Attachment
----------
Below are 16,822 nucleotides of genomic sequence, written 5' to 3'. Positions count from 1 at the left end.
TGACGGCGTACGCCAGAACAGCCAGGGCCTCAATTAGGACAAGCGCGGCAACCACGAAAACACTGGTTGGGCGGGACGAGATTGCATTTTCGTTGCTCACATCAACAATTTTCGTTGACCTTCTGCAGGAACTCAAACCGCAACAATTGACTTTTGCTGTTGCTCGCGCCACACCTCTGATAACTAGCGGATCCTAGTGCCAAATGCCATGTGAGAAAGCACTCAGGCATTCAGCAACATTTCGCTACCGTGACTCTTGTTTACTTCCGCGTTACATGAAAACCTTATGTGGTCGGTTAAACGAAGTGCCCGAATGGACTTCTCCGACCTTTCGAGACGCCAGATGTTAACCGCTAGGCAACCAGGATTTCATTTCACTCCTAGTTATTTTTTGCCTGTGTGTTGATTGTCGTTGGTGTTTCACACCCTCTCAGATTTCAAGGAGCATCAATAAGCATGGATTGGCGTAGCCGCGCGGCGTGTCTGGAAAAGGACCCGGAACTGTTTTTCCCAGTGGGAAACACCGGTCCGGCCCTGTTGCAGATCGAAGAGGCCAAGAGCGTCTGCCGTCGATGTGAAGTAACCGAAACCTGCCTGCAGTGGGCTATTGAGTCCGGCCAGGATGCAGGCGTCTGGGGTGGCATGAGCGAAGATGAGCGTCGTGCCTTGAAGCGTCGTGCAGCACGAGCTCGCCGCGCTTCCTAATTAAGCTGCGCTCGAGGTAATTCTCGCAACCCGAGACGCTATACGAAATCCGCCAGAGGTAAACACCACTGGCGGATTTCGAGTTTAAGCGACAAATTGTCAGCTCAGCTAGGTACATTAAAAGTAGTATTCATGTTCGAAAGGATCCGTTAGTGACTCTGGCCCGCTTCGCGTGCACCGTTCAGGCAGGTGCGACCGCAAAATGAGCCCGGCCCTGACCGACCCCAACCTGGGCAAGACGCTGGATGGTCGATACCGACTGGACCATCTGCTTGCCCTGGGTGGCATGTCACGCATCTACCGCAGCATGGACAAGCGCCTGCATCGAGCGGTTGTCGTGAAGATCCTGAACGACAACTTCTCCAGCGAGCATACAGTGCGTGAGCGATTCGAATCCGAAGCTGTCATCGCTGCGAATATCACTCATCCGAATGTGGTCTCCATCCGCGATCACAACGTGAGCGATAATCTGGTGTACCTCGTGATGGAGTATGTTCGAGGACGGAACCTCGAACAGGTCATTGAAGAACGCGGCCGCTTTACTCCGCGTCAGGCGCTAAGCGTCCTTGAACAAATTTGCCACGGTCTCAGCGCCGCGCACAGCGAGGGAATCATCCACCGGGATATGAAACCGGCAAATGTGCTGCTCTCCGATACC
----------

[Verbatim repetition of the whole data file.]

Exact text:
Below are 16,822 nucleotides of genomic sequence, written 5' to 3'. Positions count from 1 at the left end.
TGACGGCGTACGCCAGAACAGCCAGGGCCTCAATTAGGACAAGCGCGGCAACCACGAAAACACTGGTTGGGCGGGACGAGATTGCATTTTCGTTGCTCACATCAACAATTTTCGTTGACCTTCTGCAGGAACTCAAACCGCAACAATTGACTTTTGCTGTTGCTCGCGCCACACCTCTGATAACTAGCGGATCCTAGTGCCAAATGCCATGTGAGAAAGCACTCAGGCATTCAGCAACATTTCGCTACCGTGACTCTTGTTTACTTCCGCGTTACATGAAAACCTTATGTGGTCGGTTAAACGAAGTGCCCGAATGGACTTCTCCGACCTTTCGAGACGCCAGATGTTAACCGCTAGGCAACCAGGATTTCATTTCACTCCTAGTTATTTTTTGCCTGTGTGTTGATTGTCGTTGGTGTTTCACACCCTCTCAGATTTCAAGGAGCATCAATAAGCATGGATTGGCGTAGCCGCGCGGCGTGTCTGGAAAAGGACCCGGAACTGTTTTTCCCAGTGGGAAACACCGGTCCGGCCCTGTTGCAGATCGAAGAGGCCAAGAGCGTCTGCCGTCGATGTGAAGTAACCGAAACCTGCCTGCAGTGGGCTATTGAGTCCGGCCAGGATGCAGGCGTCTGGGGTGGCATGAGCGAAGATGAGCGTCGTGCCTTGAAGCGTCGTGCAGCACGAGCTCGCCGCGCTTCCTAATTAAGCTGCGCTCGAGGTAATTCTCGCAACCCGAGACGCTATACGAAATCCGCCAGAGGTAAACACCACTGGCGGATTTCGAGTTTAAGCGACAAATTGTCAGCTCAGCTAGGTACATTAAAAGTAGTATTCATGTTCGAAAGGATCCGTTAGTGACTCTGGCCCGCTTCGCGTGCACCGTTCAGGCAGGTGCGACCGCAAAATGAGCCCGGCCCTGACCGACCCCAACCTGGGCAAGACGCTGGATGGTCGATACCGACTGGACCATCTGCTTGCCCTGGGTGGCATGTCACGCATCTACCGCAGCATGGACAAGCGCCTGCATCGAGCGGTTGTCGTGAAGATCCTGAACGACAACTTCTCCAGCGAGCATACAGTGCGTGAGCGATTCGAATCCGAAGCTGTCATCGCTGCGAATATCACTCATCCGAATGTGGTCTCCATCCGCGATCACAACGTGAGCGATAATCTGGTGTACCTCGTGATGGAGTATGTTCGAGGACGGAACCTCGAACAGGTCATTGAAGAACGCGGCCGCTTTACTCCGCGTCAGGCGCTAAGCGTCCTTGAACAAATTTGCCACGGTCTCAGCGCCGCGCACAGCGAGGGAATCATCCACCGGGATATGAAACCGGCAAATGTGCTGCTCTCCGATACC